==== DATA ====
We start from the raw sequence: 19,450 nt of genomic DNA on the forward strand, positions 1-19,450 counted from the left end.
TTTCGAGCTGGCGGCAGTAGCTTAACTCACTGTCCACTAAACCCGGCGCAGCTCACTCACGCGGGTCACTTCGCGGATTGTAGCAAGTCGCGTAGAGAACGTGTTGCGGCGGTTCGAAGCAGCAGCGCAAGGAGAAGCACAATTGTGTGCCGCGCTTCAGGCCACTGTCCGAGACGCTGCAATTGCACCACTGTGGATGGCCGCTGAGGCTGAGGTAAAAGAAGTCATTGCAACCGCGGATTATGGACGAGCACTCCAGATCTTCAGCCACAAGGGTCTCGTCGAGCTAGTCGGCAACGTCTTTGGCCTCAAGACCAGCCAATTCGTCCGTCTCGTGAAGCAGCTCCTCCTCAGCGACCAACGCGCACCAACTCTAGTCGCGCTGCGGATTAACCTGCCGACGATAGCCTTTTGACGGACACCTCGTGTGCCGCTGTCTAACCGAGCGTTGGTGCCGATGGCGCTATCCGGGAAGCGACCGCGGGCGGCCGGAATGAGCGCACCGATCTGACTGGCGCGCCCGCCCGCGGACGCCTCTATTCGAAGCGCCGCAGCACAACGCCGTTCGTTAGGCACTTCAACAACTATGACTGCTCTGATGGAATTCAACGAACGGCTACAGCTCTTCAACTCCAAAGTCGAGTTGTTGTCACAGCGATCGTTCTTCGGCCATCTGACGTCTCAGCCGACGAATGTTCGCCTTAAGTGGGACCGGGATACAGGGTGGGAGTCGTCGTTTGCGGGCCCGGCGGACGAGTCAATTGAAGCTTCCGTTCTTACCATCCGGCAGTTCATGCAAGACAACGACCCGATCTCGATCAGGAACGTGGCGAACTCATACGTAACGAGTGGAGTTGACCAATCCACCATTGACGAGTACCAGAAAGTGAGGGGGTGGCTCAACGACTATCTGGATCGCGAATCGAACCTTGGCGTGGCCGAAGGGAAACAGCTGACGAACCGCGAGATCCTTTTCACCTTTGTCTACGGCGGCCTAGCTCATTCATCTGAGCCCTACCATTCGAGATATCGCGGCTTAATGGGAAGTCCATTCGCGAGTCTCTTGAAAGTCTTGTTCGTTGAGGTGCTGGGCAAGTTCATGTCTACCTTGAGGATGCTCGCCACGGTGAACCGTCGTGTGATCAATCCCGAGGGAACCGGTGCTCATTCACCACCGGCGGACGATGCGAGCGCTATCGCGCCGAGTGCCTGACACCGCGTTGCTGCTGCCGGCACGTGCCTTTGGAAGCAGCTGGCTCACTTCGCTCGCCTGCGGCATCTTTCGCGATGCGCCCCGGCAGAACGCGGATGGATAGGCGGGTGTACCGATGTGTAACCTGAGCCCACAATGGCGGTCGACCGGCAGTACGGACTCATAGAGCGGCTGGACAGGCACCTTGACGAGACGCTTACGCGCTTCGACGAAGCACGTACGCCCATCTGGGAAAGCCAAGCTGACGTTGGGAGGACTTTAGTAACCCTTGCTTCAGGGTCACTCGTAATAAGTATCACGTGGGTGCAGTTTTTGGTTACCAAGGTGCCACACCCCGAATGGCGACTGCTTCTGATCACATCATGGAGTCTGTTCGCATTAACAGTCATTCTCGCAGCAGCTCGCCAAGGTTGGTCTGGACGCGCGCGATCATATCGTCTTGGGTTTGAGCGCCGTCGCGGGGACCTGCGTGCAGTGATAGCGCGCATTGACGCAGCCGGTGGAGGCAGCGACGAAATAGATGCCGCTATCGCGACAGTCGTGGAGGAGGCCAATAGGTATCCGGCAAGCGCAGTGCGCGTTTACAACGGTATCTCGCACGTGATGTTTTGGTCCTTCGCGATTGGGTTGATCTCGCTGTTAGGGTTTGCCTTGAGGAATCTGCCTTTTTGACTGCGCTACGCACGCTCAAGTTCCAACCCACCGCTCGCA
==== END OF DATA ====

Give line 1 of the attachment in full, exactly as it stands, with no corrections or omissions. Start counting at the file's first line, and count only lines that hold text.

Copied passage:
We start from the raw sequence: 19,450 nt of genomic DNA on the forward strand, positions 1-19,450 counted from the left end.